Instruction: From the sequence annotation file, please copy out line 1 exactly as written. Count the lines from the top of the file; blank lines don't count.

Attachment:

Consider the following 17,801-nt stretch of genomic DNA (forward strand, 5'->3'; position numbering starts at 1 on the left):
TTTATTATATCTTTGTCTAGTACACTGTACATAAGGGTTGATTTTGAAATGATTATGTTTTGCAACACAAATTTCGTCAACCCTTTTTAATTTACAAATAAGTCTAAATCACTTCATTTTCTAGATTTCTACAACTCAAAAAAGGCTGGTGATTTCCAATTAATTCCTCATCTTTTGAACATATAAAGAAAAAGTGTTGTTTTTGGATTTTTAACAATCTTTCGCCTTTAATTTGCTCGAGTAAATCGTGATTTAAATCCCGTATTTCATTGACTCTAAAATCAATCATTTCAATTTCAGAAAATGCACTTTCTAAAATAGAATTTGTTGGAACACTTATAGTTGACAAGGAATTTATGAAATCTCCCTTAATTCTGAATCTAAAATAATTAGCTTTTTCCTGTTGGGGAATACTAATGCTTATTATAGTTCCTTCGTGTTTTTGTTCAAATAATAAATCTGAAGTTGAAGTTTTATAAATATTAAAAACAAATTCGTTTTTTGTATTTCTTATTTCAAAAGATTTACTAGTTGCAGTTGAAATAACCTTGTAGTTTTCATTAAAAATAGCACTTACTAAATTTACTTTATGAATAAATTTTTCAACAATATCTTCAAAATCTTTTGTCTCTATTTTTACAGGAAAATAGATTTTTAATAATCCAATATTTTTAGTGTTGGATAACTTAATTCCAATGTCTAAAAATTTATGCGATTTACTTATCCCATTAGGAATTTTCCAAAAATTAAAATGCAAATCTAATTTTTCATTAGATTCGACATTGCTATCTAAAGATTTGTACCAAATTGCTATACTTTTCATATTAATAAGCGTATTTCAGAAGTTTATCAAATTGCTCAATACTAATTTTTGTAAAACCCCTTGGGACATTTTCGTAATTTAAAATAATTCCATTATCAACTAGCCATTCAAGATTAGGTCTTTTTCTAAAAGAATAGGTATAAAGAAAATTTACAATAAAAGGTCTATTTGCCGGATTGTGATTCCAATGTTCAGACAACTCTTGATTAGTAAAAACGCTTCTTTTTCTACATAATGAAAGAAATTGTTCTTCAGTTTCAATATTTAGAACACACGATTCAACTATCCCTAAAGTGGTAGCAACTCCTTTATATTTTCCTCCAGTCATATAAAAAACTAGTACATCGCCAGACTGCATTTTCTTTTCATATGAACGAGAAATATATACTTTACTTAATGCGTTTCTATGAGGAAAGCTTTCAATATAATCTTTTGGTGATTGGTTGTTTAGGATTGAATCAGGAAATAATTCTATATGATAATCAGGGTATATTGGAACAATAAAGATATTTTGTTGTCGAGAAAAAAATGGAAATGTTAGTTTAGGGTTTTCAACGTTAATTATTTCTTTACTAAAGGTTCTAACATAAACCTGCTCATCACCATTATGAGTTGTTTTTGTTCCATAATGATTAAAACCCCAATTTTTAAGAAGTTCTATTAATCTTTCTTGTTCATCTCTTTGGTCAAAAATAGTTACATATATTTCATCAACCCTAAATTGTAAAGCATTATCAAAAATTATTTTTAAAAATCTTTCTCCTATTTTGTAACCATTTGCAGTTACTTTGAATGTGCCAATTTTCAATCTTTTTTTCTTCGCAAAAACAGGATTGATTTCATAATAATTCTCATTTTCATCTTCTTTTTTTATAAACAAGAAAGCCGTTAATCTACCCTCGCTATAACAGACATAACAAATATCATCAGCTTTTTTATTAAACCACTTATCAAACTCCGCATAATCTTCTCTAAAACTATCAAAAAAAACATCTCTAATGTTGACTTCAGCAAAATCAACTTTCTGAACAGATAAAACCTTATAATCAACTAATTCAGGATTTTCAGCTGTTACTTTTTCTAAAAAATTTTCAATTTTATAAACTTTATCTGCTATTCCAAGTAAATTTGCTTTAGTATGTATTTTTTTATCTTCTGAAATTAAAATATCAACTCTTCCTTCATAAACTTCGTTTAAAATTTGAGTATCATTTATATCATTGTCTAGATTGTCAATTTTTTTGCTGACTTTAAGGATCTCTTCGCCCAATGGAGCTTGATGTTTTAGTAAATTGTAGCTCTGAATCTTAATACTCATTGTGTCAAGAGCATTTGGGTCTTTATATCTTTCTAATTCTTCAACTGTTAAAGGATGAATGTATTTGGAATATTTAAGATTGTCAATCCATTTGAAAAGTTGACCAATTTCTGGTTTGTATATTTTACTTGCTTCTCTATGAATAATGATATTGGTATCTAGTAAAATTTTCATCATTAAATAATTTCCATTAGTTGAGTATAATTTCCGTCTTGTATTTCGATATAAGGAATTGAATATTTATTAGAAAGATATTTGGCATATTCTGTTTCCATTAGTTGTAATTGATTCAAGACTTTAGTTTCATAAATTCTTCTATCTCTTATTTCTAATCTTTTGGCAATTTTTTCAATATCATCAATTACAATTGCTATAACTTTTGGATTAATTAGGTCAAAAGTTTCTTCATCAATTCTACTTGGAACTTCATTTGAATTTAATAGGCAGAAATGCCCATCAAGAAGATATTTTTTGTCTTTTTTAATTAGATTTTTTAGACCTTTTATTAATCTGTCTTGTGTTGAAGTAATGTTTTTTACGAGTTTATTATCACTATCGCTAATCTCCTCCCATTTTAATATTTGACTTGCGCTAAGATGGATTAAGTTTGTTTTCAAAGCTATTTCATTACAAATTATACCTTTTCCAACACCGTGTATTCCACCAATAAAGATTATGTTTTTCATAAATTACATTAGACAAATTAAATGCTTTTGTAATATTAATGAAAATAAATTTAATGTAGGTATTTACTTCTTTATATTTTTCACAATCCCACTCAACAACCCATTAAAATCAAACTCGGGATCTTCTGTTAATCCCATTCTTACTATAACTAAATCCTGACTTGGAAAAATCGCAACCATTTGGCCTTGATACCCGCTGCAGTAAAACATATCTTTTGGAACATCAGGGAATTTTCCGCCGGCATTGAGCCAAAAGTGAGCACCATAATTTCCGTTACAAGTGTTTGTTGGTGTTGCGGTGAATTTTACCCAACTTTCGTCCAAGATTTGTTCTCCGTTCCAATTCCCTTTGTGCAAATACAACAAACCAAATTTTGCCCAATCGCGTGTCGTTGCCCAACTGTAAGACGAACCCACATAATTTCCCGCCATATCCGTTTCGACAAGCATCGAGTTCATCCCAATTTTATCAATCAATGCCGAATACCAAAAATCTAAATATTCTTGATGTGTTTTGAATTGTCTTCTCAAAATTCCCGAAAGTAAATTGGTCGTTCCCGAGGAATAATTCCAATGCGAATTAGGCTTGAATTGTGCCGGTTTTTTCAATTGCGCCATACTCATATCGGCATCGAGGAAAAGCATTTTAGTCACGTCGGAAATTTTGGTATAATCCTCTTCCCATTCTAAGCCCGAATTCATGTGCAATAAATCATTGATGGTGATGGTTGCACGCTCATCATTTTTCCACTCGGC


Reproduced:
Consider the following 17,801-nt stretch of genomic DNA (forward strand, 5'->3'; position numbering starts at 1 on the left):